Well over half of Chinese babies adopted by foreigners go to Americans, and many of the others become children of Canadians and Europeans.

Yet China's orphanages are still overcrowded. The government refuses to reveal the number of abandoned babies, if it is even known.

Abandonment declined after the Communists won a civil war and took power in 1949, but became a serious problem when enforcement of the strict family size rules geared up in the 1980s.

The adoption law was restrictive, limiting adoption of healthy abandoned children to childless people.

But under the revised law, which goes into effect April 1, people who meet requirements for adoptive parents may adopt an abandoned child whose birth parents cannot be found even if they already have other children. The minimum parental age also is being lowered from 35 to 30.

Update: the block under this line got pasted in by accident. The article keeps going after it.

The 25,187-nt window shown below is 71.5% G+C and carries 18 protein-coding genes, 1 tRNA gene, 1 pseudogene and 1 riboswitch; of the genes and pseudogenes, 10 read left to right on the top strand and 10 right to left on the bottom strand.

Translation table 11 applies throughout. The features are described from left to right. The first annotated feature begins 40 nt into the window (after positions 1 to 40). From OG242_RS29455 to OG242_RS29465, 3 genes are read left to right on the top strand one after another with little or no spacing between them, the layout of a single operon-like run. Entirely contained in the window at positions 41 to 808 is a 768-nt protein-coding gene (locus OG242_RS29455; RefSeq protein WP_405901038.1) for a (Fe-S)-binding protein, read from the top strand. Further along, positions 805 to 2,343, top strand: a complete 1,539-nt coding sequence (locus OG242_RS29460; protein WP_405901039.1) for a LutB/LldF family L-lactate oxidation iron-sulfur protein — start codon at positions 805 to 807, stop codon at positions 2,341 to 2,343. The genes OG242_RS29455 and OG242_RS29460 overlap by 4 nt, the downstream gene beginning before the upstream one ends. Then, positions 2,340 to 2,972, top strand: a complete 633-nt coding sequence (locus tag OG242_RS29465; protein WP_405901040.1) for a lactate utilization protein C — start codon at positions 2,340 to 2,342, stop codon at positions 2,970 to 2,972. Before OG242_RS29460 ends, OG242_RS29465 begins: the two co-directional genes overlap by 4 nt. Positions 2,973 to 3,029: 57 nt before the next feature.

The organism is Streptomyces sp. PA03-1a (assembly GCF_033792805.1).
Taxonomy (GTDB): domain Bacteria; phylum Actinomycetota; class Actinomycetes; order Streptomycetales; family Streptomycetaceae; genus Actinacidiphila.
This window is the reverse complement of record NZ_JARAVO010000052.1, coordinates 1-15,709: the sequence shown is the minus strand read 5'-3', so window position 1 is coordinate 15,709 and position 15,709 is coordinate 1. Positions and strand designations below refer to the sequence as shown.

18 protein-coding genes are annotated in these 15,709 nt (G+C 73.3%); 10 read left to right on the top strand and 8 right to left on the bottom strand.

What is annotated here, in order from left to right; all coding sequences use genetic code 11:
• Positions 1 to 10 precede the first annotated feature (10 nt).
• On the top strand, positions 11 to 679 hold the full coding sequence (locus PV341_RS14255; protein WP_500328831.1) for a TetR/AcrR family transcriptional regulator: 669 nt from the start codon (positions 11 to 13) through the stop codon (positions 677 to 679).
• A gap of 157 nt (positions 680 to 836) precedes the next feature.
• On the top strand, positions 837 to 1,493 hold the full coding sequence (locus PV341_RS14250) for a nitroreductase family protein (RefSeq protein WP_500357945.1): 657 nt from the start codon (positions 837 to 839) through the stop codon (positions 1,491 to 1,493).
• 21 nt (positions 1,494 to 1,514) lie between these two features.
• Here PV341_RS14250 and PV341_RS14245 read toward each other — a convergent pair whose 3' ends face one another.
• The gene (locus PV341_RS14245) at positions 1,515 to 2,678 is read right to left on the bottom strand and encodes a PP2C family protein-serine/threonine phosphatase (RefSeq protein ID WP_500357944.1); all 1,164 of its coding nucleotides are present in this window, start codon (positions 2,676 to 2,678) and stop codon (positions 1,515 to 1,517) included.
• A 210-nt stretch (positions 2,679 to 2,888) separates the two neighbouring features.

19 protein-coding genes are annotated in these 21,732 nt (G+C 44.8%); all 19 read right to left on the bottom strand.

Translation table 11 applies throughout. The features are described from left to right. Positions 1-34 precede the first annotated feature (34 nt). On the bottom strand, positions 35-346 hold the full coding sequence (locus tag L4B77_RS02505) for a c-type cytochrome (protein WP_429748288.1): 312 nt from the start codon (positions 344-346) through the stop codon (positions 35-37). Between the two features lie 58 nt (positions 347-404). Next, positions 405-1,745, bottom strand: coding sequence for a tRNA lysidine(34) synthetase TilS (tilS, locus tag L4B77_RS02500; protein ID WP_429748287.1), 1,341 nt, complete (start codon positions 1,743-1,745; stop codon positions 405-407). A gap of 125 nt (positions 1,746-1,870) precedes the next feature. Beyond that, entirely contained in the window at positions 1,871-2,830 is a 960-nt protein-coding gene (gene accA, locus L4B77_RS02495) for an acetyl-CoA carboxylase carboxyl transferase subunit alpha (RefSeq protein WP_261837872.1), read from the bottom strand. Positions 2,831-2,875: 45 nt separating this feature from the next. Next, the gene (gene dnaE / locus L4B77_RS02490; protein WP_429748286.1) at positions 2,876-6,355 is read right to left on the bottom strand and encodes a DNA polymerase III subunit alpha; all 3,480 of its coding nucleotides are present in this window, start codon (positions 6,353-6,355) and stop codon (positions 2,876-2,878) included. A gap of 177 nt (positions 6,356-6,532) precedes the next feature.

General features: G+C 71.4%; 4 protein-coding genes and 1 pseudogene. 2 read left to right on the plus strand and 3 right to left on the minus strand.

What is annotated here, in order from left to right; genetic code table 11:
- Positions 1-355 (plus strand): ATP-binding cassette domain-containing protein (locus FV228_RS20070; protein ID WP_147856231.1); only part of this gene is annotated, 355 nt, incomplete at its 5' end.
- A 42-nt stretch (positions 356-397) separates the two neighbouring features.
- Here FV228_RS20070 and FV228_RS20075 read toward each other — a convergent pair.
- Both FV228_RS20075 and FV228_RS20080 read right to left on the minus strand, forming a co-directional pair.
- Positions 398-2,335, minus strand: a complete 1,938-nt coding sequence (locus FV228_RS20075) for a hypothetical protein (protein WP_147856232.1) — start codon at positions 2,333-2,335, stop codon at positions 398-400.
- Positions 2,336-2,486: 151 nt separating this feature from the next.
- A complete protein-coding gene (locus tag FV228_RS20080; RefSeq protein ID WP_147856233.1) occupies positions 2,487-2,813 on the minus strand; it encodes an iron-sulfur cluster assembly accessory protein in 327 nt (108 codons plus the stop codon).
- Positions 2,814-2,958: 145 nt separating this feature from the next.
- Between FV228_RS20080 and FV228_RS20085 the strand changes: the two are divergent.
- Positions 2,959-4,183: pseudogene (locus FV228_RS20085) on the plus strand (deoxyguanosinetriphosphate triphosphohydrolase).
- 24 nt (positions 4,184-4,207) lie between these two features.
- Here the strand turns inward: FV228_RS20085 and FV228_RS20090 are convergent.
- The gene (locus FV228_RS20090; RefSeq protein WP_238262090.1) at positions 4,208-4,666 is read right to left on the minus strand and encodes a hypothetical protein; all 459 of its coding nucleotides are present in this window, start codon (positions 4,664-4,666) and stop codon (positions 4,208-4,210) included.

At the same time, the revision specifically forbids Chinese couples from giving a child up for adoption and having another, as a way of getting around family size limits.

The new rules apply equally to foreigners and Chinese. The state-run press said the aim is to help move many more children out of orphanages and into the warmth of families.

Foreigners adopt only a small percentage of China's abandoned children. Chinese culture has a long tradition of accepting adoption, but the old adoption law prevented many Chinese families from adopting legally.

In 1996, a report by Human Rights Watch alleged that a Shanghai orphanage deliberately allowed children to starve between 1988 and 1992 to decrease its population. The report also cited some government figures that showed high mortality rates in other orphanages.

China condemned the report as a fraud.

Kay Johnson, a scholar who has studied abandonment and adoption in China, said she found no evidence China had a policy of intentional abuse. Death rates were high due to a lack of government funding and the sometimes fragile state of abandoned children, she said.